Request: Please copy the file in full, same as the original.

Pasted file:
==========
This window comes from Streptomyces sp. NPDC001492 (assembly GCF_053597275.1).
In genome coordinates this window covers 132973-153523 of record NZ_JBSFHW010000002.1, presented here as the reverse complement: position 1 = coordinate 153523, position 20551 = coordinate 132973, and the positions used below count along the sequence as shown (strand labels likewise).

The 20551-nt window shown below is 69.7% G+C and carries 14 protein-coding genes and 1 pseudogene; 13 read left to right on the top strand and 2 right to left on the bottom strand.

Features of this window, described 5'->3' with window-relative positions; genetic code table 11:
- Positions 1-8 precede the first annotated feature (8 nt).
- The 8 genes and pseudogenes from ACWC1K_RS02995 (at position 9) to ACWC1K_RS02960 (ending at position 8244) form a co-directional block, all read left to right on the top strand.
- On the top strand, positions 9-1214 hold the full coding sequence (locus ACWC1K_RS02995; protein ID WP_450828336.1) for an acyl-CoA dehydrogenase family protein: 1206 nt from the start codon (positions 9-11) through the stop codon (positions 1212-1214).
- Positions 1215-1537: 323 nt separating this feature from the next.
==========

This window comes from Streptomyces sp. NPDC001492 (assembly GCF_053597275.1).
In genome coordinates this window covers 132973-153523 of record NZ_JBSFHW010000002.1, presented here as the reverse complement: position 1 = coordinate 153523, position 20551 = coordinate 132973, and the positions used below count along the sequence as shown (strand labels likewise).

The 20551-nt window shown below is 69.7% G+C and carries 14 protein-coding genes and 1 pseudogene; 13 read left to right on the top strand and 2 right to left on the bottom strand.

Features of this window, described 5'->3' with window-relative positions; genetic code table 11:
- Positions 1-8 precede the first annotated feature (8 nt).
- The 8 genes and pseudogenes from ACWC1K_RS02995 (at position 9) to ACWC1K_RS02960 (ending at position 8244) form a co-directional block, all read left to right on the top strand.
- On the top strand, positions 9-1214 hold the full coding sequence (locus ACWC1K_RS02995; protein ID WP_450828336.1) for an acyl-CoA dehydrogenase family protein: 1206 nt from the start codon (positions 9-11) through the stop codon (positions 1212-1214).
- Positions 1215-1537: 323 nt separating this feature from the next.